4. Connie says:

    My collection of historic photos of our house has shown me that prior owners of our place have also struggled with the landscaping of the front of the house. It seems that every twenty years or so, the front of the house is barren. It’s barren now, because we removed a 15′ tall hedge of Burford holly, and we are now weighing our options for a truly-permanent solution. Old house = boxwood, is my thinking. Which one, though? I’ll let you know.

  5. Cat says:

    Thanks for sharing your extensive knowledge Donna. Like Janet, I particularly enjoyed the information about how much of a difference there is for available sunlight between summer and winter…I’ll use your tip to find more specific information about Austin. Thanks!

  6. This is great for making those plans this winter. When spring comes, it’s too exciting to start a project. Sometimes, the plan isn’t complete. I have tons of photos of our projects. They really help.

  7. Site analysis sounds so much more professional than “wandering around the yard mumbling to herself”. You are a true expert!! Excellent info, as usual!! :o)

    • It is professional, but to keep in mind the bigger points like sun, views, circulation, gives you better design clarity. It is less over whelming when thinking about where to start. I always start with circulation first. How you access and leave a site, home or even a garden room.

  8. You are providing an invaluable outline for us all. Now if we can just have the discipline to follow it.

  9. I’ve always tried to avoid analysis because it seems like a lot of extra work and I’m lazy. With this patio addition, it’s probably about time I started paying attention to advice like this to prevent headaches or worse, disasters.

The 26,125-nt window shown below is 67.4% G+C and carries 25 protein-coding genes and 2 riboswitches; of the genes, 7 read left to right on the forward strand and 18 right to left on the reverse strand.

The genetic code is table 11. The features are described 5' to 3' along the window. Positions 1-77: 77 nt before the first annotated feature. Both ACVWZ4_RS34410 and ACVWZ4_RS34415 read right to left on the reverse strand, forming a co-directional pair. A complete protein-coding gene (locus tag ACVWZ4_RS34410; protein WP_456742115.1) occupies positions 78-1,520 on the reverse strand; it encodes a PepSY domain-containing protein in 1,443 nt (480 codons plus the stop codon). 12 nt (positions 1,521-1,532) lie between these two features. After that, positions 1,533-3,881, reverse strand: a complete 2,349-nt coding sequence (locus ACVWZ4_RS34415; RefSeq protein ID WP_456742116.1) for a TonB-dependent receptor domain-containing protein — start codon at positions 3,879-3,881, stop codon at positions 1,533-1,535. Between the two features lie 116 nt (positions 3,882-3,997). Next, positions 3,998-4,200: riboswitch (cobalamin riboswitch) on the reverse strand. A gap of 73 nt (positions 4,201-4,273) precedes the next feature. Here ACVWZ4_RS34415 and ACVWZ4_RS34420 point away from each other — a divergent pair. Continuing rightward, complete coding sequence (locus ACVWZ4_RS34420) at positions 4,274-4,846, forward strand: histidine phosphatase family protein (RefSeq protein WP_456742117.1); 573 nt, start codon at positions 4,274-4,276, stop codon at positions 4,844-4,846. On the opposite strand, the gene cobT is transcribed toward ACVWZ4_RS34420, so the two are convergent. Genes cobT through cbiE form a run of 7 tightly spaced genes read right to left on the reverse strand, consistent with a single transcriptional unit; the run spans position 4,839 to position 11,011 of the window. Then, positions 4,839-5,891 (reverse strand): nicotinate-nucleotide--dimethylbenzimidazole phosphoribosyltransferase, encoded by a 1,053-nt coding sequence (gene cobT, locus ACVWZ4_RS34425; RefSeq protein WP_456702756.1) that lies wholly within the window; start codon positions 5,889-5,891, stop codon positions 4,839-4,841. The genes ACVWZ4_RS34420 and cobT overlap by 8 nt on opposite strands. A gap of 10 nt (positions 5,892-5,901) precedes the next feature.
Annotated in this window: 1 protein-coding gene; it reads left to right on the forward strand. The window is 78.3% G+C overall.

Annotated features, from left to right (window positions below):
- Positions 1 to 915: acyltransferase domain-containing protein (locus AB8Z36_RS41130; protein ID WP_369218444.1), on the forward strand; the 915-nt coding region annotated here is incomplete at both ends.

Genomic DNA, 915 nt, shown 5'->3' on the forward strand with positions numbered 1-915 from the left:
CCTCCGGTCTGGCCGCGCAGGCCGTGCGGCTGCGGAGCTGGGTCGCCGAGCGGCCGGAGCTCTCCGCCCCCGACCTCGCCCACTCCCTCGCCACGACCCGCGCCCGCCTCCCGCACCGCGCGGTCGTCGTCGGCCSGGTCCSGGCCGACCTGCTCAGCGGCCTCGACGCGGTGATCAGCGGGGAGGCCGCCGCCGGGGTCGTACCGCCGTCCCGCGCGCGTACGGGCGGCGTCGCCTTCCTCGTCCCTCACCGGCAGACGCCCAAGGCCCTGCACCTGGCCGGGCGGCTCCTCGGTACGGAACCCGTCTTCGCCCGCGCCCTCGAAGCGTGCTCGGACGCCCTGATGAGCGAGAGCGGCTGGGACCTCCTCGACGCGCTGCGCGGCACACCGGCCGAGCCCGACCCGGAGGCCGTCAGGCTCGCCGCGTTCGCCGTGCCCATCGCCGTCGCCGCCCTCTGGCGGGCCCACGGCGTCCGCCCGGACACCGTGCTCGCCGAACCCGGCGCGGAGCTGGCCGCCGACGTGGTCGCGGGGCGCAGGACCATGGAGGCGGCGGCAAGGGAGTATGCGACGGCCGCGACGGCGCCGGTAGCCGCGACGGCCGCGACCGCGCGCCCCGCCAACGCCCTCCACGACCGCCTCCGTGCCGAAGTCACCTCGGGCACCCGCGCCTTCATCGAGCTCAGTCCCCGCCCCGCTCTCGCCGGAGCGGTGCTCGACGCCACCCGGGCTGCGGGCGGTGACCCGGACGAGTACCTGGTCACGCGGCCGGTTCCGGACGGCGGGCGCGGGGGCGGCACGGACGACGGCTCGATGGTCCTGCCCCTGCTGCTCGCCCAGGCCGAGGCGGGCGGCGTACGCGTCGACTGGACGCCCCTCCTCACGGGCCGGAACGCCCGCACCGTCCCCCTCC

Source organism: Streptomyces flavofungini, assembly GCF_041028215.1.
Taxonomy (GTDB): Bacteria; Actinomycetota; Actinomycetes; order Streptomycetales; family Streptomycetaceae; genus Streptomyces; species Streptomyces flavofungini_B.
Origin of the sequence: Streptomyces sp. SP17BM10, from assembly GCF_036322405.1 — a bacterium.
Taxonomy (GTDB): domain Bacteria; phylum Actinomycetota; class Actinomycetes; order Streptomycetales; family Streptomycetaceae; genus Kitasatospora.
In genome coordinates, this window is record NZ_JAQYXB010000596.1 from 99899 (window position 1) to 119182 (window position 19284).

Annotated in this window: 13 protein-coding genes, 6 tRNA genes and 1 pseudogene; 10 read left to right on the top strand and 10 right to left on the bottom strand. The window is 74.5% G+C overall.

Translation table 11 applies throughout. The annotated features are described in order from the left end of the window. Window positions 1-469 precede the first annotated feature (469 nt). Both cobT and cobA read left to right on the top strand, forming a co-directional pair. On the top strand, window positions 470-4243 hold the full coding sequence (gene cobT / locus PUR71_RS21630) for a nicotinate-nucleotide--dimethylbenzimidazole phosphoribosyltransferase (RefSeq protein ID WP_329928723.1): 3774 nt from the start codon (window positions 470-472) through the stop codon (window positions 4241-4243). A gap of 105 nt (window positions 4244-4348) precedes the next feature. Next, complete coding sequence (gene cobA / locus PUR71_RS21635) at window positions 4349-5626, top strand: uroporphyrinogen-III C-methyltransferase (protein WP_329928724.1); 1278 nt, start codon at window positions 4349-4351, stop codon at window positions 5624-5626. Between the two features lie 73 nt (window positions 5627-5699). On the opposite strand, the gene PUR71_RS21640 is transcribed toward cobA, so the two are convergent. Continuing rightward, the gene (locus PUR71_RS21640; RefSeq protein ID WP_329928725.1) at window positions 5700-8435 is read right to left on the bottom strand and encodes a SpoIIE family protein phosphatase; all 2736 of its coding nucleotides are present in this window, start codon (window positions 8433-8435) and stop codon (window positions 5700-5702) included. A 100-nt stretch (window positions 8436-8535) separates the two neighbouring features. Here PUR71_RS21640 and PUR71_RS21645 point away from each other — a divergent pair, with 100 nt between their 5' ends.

• Analysis does not have to be so detailed or even written down if you can keep the points in the back of you mind. Writing it down is good for large project and if you want to keep things organized. I do not form these diagrams unless it is a huge project. But they make it easier to follow the thinking process seeing it in graphic form.

  10. Donna, A most valuable and important post. I so wish I had taken before shots of my land! That is great advice as is considering the sunlight throughout the seasons . . . plus lots more solid practical suggestions. Hiring the right contractor . . . very important. If they cannot see your vision . . . or will not attempt to . . . one might want to look around more.

    • I myself only have a few images when I purchased, but if I bought a large property new today, I would have a hundred images, taken at all times of the year. I always tell homeowners to live in their home for a full year before making decisions outdoors. Follow the sun for a year and document. This is a great way to have a successful garden. Plants will be thankful. Plus so will people when you have great lighting/privacy for outdoor spaces. Where you position trees is a big reason for living in a place and learning the lay of the land.

  11. lifeshighway says:

    You, this is exactly why were have always hired a landscape architect. We did not do if for this house, most because we thought we understood after 3 times how to go about designing the grounds of the house. Mostly I find, we also walk around mumbling to ourselves.

    Fascinating article. I have book marked it for further reference. Thank you so much, Donna.

  12. earthymind says:

    i think site analysis is the first step to every design,architectural or landscape!!we have been learning this since the first year of architecture.however there are very few practising architects who actually carry out this process in practise.
    Your site analysis is indepth and it has helped me in gaining a few points for my thesis site analysis…thank you so much!!